Quote from Winterblue09
vs linfields 144 hours
Linfield has changed their curriculum and increased their clinical hours. I graduated in December 2011 and all of the students starting Fall 2011 and afterwards are using the new curriculum and increased clinical hours, though I don't know what they are.
But even then is it not better to graduate knowing what you're doing than to not know how to insert a catheter or better yet work a suction?
We all learned how to insert catheters in the lab, though whether we got experience on the job really depended on your clinical placements and what opportunities you had. But, I expect that's the same for all schools. I actually talked with a MedSurg manager recently and she didn't seem to think it was an issue, anyway, because foleys are a lot more rare these days since medicare won't pay for hospital acquired UTI's anymore and it's an easy skill to practice on the job.
Plus Most hospitals want you to have a minimum of 6 months of experience, well there you have it at the time of graduation
Unfortunately, in the current market, most hospitals are requiring a minimum of a year's work as an RN... student clinicals do not count because you are not a RN while you are a student. A few jobs at Kaiser only require 9 months experience. Jobs for all new grads are rare and are equally hard to find, because all new grads lack any experience as an RN.
You really don't get much support from the faculty and you should probably go into the program having no opinions or prior knowledge because if you go into the program with knowledge of nursing or a brain to think for yourself faculty start to give you the evil eye because you question them when they are teaching wrong information.
Linfield is far from perfect, but this was not my experience at all. My core instructors who taught the most important classes were excellent. Others were hit and miss. Clinical instructors are hit and miss, too, but for the most part I had really good instructors. I actually felt like we had a lot more student support through Linfield than I would have received at OHSU. Ken offers student academic support and helps all of the students get through the first couple of semesters with tips/tricks for the monster papers, APA, med calcs, etc. I thought that kind of support is pretty unique to Linfield and he was fabulous.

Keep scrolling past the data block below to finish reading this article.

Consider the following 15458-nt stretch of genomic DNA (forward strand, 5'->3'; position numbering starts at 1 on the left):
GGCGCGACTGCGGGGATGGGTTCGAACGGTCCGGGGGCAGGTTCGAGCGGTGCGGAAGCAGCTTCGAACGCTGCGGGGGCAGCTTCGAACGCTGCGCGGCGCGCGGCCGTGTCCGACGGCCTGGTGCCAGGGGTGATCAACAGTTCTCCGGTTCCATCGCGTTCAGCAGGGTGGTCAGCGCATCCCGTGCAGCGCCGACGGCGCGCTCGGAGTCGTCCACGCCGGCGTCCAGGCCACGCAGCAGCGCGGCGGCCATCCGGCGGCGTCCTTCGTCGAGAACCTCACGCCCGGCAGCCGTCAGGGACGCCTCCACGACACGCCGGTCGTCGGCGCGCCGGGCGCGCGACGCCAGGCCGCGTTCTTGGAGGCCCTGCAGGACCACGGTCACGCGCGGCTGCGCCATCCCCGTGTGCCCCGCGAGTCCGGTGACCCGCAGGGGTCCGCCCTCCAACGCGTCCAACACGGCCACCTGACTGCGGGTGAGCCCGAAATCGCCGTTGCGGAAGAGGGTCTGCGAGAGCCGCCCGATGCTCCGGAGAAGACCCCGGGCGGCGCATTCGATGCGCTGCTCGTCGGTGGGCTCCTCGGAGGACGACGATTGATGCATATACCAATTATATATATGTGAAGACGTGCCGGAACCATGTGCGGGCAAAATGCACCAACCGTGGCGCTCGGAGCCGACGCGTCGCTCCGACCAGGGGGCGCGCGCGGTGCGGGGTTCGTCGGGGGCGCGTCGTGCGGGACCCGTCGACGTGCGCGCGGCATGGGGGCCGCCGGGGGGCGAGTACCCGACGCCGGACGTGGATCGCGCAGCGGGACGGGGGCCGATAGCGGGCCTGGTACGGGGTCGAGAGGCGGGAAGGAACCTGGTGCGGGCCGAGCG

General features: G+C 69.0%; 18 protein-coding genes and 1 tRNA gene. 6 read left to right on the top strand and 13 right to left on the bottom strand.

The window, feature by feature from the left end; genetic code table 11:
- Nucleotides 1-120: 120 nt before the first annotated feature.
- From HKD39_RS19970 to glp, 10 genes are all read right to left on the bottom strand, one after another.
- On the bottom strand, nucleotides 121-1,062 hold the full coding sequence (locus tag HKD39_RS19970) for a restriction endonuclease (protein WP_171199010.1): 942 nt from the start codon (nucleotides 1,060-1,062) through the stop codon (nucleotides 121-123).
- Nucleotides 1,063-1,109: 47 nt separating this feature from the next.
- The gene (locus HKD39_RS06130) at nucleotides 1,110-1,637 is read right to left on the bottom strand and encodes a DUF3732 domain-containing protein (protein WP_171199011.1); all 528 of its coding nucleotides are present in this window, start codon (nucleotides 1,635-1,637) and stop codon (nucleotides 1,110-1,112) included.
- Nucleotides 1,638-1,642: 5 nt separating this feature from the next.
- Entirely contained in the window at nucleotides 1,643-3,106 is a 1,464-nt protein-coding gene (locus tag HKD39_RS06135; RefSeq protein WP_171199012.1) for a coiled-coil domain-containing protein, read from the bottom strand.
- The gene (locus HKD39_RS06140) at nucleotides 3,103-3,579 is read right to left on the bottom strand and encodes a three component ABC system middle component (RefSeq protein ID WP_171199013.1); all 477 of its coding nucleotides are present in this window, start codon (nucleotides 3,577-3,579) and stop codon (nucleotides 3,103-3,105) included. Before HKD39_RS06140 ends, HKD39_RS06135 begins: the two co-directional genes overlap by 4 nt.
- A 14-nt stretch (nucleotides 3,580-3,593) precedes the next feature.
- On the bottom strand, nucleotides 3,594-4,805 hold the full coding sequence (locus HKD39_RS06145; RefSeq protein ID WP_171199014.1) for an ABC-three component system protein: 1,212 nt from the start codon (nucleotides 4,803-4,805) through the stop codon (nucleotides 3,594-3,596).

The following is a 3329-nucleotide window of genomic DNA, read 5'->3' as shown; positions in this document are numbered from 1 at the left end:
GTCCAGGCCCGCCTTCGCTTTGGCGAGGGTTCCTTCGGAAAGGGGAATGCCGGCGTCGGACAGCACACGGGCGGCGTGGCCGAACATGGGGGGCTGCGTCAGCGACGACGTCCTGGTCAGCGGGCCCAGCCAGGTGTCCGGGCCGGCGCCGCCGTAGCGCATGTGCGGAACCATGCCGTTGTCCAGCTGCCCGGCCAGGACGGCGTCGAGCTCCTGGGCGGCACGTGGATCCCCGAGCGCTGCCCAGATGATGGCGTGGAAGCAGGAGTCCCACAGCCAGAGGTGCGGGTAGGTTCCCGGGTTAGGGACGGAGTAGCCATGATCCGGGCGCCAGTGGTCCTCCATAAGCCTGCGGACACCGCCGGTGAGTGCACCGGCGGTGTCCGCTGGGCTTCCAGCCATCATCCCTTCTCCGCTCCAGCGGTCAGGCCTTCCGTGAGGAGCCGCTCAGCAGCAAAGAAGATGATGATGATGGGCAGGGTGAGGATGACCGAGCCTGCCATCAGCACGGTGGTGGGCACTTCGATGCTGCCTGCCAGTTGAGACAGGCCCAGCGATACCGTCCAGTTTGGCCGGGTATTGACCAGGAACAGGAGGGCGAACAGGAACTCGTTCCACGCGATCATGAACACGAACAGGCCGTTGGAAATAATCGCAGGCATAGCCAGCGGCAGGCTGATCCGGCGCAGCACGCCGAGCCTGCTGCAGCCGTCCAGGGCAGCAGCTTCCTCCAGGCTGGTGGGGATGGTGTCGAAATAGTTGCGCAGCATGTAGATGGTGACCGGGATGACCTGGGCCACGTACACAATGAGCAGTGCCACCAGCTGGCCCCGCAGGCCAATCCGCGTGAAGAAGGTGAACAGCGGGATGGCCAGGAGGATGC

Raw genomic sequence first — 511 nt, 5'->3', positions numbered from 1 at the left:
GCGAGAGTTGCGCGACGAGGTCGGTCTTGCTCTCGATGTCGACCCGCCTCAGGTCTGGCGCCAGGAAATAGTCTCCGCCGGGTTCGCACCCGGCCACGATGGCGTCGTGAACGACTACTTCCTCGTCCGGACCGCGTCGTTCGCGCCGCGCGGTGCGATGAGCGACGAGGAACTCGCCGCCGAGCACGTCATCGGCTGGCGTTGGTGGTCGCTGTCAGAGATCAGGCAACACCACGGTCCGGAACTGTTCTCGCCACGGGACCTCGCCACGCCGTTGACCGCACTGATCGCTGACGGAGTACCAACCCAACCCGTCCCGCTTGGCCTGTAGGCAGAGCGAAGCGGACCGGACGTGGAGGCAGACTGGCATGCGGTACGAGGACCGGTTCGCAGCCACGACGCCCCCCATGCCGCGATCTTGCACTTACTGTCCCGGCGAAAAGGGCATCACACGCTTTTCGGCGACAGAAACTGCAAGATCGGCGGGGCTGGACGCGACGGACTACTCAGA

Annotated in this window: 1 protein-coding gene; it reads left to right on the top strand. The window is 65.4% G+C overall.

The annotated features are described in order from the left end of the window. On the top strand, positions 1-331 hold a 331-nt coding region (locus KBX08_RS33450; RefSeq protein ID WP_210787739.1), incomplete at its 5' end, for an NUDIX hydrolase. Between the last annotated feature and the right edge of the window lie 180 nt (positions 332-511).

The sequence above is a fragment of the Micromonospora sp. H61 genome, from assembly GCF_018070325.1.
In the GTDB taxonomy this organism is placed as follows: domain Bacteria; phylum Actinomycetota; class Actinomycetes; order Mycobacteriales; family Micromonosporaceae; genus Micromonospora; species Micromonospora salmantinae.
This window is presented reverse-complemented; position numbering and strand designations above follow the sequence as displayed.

Here's a good example we had a PHD prepared well this instructor was in the process of a pHD progam and was teaching med-surg nephrology, had NO idea what they were saying. A student pretty much had to step in to clarify and basically teach the class the nephrology section of med surg.
Interesting. You obviously have had a different instructor than I had... I'm sorry that you had such a bad experience... my med surg instructor was absolutely fabulous.
If I knew then what I know today I could have saved myself a lot of money!
There's no doubt it is an expensive program, although all students do receive transfer scholarships (or did as of a year and a half ago)... so it's really not as expensive as it looks. I do think that they have not put the nursing students' tuition money towards the equipment and found that very frustrating. The labs definitely did not have the equipment that they should have had when you consider the amount of $$$ we paid in tuition. I think that our tuition funds primarily went to the MAC campus and don't think that we got what we paid for... but I don't know any student who pays that kind of money for their education and really feels like it was utilized the best way possible.
All I can say is choose wisely. If you end up in their program you should find a way to get more clinical time in....maybe work on the side as a CNA2 or a tech on the floor or better yet a HUC (these guys see it all).
I agree that it is best if you can work as a CNA2 or something while you are in school - specifically at the VA. In this market, jobs are very very difficult to find. The students who worked at the VA all got jobs. Several others got hired for the Salem residency... but the majority of us have either had to leave the state or are still looking for work.
I have frustrations with the program, too, and was incredibly frustrated that I didn't get more clinical experience, but apparently it is still perceived as a good program within the medical community. I have been told by multiple physicians that Linfield has a good reputation. It is my hope that the new curriculum is solving some of these issues.